disability
  • 2003-2004
  • 11.3 of undergraduates reported some type of
    disability

See Horn, (2002) Table 5 Fig 7 (2006) Table
6.1.
6
What is a Learning Disability?
  • The Learning Disabilities Association of America
    (LDA) defines a learning disability as
  • a neurological condition that interferes with a
    persons ability to store, process, or produce
    information.

See Learning Disabilities Association of
America, Defining Learning Disabilities
7
What is a Learning Disability ? Students
comments
  • ...a learning disibility is an opportunity for
    someone to be more creative, and someone that
    understands information in a different way, just
    goes in a different direction to get there but
    reaches the same destination.

Landmark College student, 2009. Spelling or
grammar errors maintained.
8
  • ...a learning disability is not having a
    disability but a difference. It is a difference
    in the way my brain takes in, processes, and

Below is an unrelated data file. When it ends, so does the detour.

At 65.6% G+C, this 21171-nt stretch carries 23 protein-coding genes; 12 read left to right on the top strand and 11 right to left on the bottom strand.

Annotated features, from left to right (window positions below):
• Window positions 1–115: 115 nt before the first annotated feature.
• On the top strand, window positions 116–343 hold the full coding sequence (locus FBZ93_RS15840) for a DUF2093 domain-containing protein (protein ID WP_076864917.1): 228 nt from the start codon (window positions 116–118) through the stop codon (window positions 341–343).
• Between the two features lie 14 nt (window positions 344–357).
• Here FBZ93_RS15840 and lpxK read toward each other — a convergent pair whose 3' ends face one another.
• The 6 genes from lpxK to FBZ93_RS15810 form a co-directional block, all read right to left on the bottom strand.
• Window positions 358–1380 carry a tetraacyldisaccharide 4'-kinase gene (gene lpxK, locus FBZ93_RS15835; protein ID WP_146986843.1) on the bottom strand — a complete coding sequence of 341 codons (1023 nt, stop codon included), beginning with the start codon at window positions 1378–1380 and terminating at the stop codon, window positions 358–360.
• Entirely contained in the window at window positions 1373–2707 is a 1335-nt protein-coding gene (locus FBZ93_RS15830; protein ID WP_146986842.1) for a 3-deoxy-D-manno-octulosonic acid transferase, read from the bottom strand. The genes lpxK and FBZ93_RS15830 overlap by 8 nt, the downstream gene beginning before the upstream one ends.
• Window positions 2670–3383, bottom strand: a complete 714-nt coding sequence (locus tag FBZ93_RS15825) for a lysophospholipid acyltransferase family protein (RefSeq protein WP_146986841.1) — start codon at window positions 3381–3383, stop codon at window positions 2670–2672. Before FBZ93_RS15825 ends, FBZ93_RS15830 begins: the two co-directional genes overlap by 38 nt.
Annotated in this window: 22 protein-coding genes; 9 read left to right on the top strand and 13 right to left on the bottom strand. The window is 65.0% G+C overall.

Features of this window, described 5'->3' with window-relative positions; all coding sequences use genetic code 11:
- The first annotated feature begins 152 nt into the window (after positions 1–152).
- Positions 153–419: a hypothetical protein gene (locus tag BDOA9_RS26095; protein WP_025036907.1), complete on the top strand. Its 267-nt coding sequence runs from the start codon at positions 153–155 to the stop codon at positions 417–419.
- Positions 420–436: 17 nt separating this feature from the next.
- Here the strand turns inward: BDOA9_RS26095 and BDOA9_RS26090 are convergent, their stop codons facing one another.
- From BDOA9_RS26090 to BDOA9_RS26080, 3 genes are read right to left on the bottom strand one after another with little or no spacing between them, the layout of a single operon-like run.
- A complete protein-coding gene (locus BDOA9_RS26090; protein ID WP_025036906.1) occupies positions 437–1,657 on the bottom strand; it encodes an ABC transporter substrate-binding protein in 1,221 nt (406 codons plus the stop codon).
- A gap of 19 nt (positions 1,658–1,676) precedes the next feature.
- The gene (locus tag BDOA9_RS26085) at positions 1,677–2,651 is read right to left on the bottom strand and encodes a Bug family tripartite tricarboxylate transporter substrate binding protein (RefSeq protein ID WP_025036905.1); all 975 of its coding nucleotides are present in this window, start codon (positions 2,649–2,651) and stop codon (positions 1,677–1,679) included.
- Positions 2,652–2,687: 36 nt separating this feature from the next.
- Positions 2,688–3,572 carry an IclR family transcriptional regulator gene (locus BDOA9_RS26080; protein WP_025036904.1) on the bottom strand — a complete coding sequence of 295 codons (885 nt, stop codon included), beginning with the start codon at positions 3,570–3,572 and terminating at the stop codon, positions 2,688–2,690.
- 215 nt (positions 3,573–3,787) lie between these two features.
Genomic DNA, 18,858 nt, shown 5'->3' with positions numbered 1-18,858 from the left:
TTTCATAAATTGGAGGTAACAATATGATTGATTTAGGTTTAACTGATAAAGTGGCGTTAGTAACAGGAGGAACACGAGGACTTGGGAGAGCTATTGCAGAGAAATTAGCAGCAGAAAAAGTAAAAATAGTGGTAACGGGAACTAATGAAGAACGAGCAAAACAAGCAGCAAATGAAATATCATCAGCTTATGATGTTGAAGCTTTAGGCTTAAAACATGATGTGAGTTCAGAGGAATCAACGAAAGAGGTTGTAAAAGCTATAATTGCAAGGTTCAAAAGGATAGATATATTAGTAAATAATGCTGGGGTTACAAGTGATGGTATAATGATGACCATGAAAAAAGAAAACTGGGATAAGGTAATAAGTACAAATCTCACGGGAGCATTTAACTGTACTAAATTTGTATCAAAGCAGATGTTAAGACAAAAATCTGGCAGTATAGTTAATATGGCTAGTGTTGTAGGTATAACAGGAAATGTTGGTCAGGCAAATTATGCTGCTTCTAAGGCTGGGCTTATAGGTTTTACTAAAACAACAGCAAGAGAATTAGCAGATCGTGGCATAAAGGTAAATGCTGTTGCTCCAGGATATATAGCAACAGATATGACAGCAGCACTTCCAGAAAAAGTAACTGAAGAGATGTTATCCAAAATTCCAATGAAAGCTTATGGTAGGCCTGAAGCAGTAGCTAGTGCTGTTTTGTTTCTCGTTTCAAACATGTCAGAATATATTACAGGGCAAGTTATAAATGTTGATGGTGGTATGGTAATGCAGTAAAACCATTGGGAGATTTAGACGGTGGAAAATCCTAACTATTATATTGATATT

spits out information. There is a stereotype
    that goes along with disabilities that some
    people assume that we are stupid or cant do
    anything, but usually people with learning
    disabilities are smart they just dont show it in
    the conventional ways.

Landmark College student, 2009. Spelling or
grammar errors maintained.
9
What is a Learning Disability?
  • A disorder that affects peoples ability to
    either interpret what they see and hear or to
    link information from different parts of the
    brain.

See Matthews (2003) p 5.
10
Dyslexia
  • is characterized by problems in coping with
    written symbols, despite normal intelligences.
  • common characteristics are difficulty with
    phonological processing and/or rapid
    visual-verbal responding.

See Turkington, Harris American Bookworks
(2006) Dyslexia p 81-83. See Matthews (2003)
p 151.
11
Students with Dyslexia